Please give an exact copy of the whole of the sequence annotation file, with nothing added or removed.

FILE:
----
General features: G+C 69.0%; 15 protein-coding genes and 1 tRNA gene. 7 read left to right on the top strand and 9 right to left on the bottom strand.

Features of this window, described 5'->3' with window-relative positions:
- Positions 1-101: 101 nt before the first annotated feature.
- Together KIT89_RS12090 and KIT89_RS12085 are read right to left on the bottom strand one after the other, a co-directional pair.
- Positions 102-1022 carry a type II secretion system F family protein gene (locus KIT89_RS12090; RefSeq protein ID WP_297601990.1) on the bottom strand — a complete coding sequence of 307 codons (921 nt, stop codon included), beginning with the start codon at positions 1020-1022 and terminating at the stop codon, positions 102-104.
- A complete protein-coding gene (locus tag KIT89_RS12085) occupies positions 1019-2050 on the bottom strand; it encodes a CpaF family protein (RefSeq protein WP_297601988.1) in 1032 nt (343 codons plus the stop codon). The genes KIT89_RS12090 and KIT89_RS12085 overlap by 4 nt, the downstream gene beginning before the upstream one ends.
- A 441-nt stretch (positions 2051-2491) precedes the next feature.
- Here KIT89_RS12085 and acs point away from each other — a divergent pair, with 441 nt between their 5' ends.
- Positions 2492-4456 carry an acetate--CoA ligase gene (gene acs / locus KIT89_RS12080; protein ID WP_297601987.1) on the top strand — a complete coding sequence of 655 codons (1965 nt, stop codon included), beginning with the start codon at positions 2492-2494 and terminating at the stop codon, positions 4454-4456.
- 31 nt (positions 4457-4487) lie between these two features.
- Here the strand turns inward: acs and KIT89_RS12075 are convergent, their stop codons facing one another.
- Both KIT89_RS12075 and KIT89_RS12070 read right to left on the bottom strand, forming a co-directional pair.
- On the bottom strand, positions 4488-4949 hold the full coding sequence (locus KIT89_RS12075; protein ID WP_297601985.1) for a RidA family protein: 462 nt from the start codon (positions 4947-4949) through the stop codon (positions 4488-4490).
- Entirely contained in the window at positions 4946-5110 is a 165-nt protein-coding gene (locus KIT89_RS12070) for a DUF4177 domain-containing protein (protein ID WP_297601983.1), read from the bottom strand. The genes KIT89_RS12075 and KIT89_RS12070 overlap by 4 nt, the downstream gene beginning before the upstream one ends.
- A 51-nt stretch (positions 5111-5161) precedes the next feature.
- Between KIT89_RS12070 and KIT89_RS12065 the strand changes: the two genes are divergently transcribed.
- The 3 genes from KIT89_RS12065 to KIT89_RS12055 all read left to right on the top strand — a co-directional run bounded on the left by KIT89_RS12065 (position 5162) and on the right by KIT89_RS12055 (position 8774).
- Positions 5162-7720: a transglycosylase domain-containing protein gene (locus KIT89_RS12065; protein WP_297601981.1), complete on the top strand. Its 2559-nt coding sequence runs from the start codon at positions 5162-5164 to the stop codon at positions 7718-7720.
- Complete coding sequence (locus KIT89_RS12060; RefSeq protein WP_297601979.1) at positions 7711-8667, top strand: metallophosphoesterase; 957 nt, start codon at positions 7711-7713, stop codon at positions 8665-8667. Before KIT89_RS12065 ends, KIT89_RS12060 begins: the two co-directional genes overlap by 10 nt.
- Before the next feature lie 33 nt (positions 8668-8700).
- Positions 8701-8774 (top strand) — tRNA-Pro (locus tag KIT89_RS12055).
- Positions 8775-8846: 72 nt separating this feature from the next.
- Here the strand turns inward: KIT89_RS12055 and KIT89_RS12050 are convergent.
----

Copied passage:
General features: G+C 69.0%; 15 protein-coding genes and 1 tRNA gene. 7 read left to right on the top strand and 9 right to left on the bottom strand.

Features of this window, described 5'->3' with window-relative positions:
- Positions 1-101: 101 nt before the first annotated feature.
- Together KIT89_RS12090 and KIT89_RS12085 are read right to left on the bottom strand one after the other, a co-directional pair.
- Positions 102-1022 carry a type II secretion system F family protein gene (locus KIT89_RS12090; RefSeq protein ID WP_297601990.1) on the bottom strand — a complete coding sequence of 307 codons (921 nt, stop codon included), beginning with the start codon at positions 1020-1022 and terminating at the stop codon, positions 102-104.
- A complete protein-coding gene (locus tag KIT89_RS12085) occupies positions 1019-2050 on the bottom strand; it encodes a CpaF family protein (RefSeq protein WP_297601988.1) in 1032 nt (343 codons plus the stop codon). The genes KIT89_RS12090 and KIT89_RS12085 overlap by 4 nt, the downstream gene beginning before the upstream one ends.
- A 441-nt stretch (positions 2051-2491) precedes the next feature.
- Here KIT89_RS12085 and acs point away from each other — a divergent pair, with 441 nt between their 5' ends.
- Positions 2492-4456 carry an acetate--CoA ligase gene (gene acs / locus KIT89_RS12080; protein ID WP_297601987.1) on the top strand — a complete coding sequence of 655 codons (1965 nt, stop codon included), beginning with the start codon at positions 2492-2494 and terminating at the stop codon, positions 4454-4456.
- 31 nt (positions 4457-4487) lie between these two features.
- Here the strand turns inward: acs and KIT89_RS12075 are convergent, their stop codons facing one another.
- Both KIT89_RS12075 and KIT89_RS12070 read right to left on the bottom strand, forming a co-directional pair.
- On the bottom strand, positions 4488-4949 hold the full coding sequence (locus KIT89_RS12075; protein ID WP_297601985.1) for a RidA family protein: 462 nt from the start codon (positions 4947-4949) through the stop codon (positions 4488-4490).
- Entirely contained in the window at positions 4946-5110 is a 165-nt protein-coding gene (locus KIT89_RS12070) for a DUF4177 domain-containing protein (protein ID WP_297601983.1), read from the bottom strand. The genes KIT89_RS12075 and KIT89_RS12070 overlap by 4 nt, the downstream gene beginning before the upstream one ends.
- A 51-nt stretch (positions 5111-5161) precedes the next feature.
- Between KIT89_RS12070 and KIT89_RS12065 the strand changes: the two genes are divergently transcribed.
- The 3 genes from KIT89_RS12065 to KIT89_RS12055 all read left to right on the top strand — a co-directional run bounded on the left by KIT89_RS12065 (position 5162) and on the right by KIT89_RS12055 (position 8774).
- Positions 5162-7720: a transglycosylase domain-containing protein gene (locus KIT89_RS12065; protein WP_297601981.1), complete on the top strand. Its 2559-nt coding sequence runs from the start codon at positions 5162-5164 to the stop codon at positions 7718-7720.
- Complete coding sequence (locus KIT89_RS12060; RefSeq protein WP_297601979.1) at positions 7711-8667, top strand: metallophosphoesterase; 957 nt, start codon at positions 7711-7713, stop codon at positions 8665-8667. Before KIT89_RS12065 ends, KIT89_RS12060 begins: the two co-directional genes overlap by 10 nt.
- Before the next feature lie 33 nt (positions 8668-8700).
- Positions 8701-8774 (top strand) — tRNA-Pro (locus tag KIT89_RS12055).
- Positions 8775-8846: 72 nt separating this feature from the next.
- Here the strand turns inward: KIT89_RS12055 and KIT89_RS12050 are convergent.